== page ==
Dub War: The British group playing a cross between thrash metal and ragga

Saturday 1st April 1995

They've done storming gigs at the last two Greenbelts, lead singer Benji has given his Christian testimony on a Harry Secombe-presented TV programme and their single "Gorrit" was NME's Record Of The Week. Now their Sony distributed album seems set to take DUB WAR more unexpected places. Benji spoke to Andrew Long.

Dub War
Dub War

Man! It's so hot in here, hotter than a blast furnace, hotter than the Ghobi Desert on a particularly sunny day. The place stinks of sweat and smoke and the sparse lighting reveals a mass of bodies, recklessly careering into each other. My eardrums are being assaulted by a merciless wall of sound which commenced a short while ago with an air raid siren. Man! I'm in the pit!

Fear not, gentle reader, I speak not of the pit of hell, but rather "The Pit" at Blackwood Miner's Institute. Wales1 finest, Dub War, have taken the time between a hectic European touring schedule to play for the home boys. Respect to Dub War!

Am I amidst this sea of writhing moshers, leaping around in frenzied excitement? No way man, I've spent enough time in hospital, I'm halfway back tapping my foot with the longhairs, watching Benji, the colossal lead singer shaking those dreads and screaming blue murder. Can this be the same man who just an hour ago sat backstage with me sipping orange juice and giving me the low-down on the band?

The Newport-born singer began by telling me about his own background and by explaining to me about the incredible changes that took place in his life after his conversion to Christianity.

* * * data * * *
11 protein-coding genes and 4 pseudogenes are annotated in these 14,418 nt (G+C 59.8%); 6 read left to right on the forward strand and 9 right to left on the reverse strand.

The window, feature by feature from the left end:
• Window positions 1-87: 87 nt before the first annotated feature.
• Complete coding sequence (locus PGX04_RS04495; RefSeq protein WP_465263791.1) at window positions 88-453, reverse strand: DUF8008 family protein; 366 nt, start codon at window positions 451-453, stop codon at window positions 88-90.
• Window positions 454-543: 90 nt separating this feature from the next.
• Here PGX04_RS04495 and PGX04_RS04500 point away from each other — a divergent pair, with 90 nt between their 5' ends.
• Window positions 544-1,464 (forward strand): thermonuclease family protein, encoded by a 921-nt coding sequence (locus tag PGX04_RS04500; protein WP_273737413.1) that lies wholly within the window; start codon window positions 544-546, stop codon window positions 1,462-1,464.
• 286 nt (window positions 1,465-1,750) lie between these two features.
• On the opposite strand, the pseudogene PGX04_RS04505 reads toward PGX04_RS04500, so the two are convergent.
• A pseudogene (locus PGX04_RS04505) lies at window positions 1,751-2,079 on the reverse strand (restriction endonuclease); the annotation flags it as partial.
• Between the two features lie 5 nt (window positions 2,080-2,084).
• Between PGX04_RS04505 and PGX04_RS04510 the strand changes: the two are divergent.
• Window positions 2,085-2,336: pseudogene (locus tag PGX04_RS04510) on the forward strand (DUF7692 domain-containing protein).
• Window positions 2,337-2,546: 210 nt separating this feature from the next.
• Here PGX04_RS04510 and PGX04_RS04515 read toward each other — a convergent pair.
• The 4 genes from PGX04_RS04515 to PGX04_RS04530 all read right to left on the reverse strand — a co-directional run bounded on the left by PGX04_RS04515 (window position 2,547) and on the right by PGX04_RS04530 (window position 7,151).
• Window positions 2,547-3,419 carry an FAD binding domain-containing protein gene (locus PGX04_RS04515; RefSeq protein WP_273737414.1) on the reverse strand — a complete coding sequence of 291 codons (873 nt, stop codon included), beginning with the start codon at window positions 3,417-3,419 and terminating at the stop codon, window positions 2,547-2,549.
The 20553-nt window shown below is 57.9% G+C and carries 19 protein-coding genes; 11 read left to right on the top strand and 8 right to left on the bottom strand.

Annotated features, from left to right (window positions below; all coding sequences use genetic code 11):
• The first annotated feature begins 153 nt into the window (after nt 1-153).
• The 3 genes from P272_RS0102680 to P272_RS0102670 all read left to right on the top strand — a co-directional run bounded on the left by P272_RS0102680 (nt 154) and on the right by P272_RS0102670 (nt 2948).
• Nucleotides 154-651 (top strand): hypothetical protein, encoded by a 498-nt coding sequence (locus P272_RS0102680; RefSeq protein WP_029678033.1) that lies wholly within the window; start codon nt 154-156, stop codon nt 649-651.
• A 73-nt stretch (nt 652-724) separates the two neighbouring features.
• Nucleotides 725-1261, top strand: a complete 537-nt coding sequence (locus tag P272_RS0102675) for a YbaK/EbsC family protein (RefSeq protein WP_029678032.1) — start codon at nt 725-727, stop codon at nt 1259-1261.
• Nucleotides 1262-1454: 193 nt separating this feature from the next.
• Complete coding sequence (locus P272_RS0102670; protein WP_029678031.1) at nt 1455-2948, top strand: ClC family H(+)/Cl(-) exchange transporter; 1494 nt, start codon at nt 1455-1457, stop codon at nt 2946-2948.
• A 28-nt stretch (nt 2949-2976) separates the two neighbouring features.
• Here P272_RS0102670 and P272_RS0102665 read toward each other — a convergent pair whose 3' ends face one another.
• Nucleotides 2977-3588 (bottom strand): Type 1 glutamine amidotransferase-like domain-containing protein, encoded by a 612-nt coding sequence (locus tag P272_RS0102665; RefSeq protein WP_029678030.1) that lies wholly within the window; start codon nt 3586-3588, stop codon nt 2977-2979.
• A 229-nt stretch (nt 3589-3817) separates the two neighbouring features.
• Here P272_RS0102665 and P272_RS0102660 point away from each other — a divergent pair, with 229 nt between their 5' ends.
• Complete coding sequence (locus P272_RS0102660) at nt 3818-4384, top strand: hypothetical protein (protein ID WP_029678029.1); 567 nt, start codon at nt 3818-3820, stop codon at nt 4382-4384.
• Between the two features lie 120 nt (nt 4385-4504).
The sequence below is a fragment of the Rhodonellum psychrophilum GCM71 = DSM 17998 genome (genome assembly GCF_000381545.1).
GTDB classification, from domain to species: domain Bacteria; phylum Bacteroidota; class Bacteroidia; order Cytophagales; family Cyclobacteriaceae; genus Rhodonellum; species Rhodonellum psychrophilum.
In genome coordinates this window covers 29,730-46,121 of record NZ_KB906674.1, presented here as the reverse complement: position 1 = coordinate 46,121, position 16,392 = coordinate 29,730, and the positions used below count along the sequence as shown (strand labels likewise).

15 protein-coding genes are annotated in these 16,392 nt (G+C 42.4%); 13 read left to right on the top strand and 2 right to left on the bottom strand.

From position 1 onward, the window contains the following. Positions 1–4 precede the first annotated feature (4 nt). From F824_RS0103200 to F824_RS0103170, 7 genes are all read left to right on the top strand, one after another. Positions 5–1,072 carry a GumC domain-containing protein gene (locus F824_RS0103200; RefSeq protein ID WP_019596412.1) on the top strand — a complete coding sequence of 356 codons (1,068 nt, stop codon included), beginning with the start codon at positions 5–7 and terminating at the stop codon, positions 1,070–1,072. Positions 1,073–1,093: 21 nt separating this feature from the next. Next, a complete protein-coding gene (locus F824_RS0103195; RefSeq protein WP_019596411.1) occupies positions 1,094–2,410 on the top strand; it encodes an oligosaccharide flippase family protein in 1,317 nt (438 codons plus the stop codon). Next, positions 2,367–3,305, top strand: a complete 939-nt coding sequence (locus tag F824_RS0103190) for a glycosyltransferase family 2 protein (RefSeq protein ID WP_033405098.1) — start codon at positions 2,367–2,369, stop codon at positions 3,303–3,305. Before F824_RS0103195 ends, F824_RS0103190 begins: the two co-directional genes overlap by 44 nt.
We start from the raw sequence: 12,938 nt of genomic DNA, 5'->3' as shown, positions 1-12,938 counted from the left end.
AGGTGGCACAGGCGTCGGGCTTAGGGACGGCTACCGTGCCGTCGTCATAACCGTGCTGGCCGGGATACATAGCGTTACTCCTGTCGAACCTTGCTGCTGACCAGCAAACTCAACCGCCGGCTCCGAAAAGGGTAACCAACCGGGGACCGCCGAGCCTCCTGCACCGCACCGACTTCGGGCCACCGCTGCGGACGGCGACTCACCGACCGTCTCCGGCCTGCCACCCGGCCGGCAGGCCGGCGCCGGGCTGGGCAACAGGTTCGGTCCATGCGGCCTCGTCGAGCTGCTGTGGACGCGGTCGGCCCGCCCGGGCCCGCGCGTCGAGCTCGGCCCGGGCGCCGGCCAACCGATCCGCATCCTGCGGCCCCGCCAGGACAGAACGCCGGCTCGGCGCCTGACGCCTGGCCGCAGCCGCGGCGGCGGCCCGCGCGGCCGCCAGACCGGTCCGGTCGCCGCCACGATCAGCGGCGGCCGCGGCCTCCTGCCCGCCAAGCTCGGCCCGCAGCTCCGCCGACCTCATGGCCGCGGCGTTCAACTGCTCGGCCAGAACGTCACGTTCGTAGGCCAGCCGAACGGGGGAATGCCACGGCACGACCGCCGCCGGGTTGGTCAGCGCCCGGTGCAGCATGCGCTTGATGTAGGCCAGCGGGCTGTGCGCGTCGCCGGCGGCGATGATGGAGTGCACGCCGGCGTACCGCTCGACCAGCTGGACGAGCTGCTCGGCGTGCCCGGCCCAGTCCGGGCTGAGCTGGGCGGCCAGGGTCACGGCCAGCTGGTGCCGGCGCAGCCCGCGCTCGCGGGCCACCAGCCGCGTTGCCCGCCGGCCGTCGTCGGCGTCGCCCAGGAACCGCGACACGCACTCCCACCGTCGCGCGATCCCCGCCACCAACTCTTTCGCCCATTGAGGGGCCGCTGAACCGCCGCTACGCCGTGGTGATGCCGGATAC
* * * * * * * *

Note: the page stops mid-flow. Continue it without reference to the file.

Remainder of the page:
"I grew up on the Ringland Estate in Newport and got into smoking and all that," began Benji. "I thought that was just the way of being, you know. One day I was selling dope in Newport and it was coming to a stage where I had no mercy, no mercy for anybody. I just wanted to make money constantly. Then my missus got saved. She went to church one night out of the blue and got saved, and when she came home the God-ness in her just made me feel like crap. So I kept on asking her about God. I always believed in God, I always knew he was there but I knew there was something more to it than just smoking a spliff and saying, 'Yes God, nice one!' I knew that what she had, which was Christ, I needed to have in my life."

So fairly soon the inevitable happened, Benji went along to church with his wife and became a Christian. It proved to be a major turning point in his life in more ways than one.

"I had no intention to stop smoking or nothing," continued Benji, "but as soon as he comes in something gotta go, and the crap had to go outta my life, so the desire for smoking just went away from me and then I had nothing to do 'cos I wasn't selling no blow. A lot of my mates were scoffing at me but at the end of the day I knew that God had something for me. I've had a good voice all my life, used to sing on reggae sound systems and with a rock band. But it's only the anointing of God that's pushed me and I'm blessed in everything I do. Then the band came along."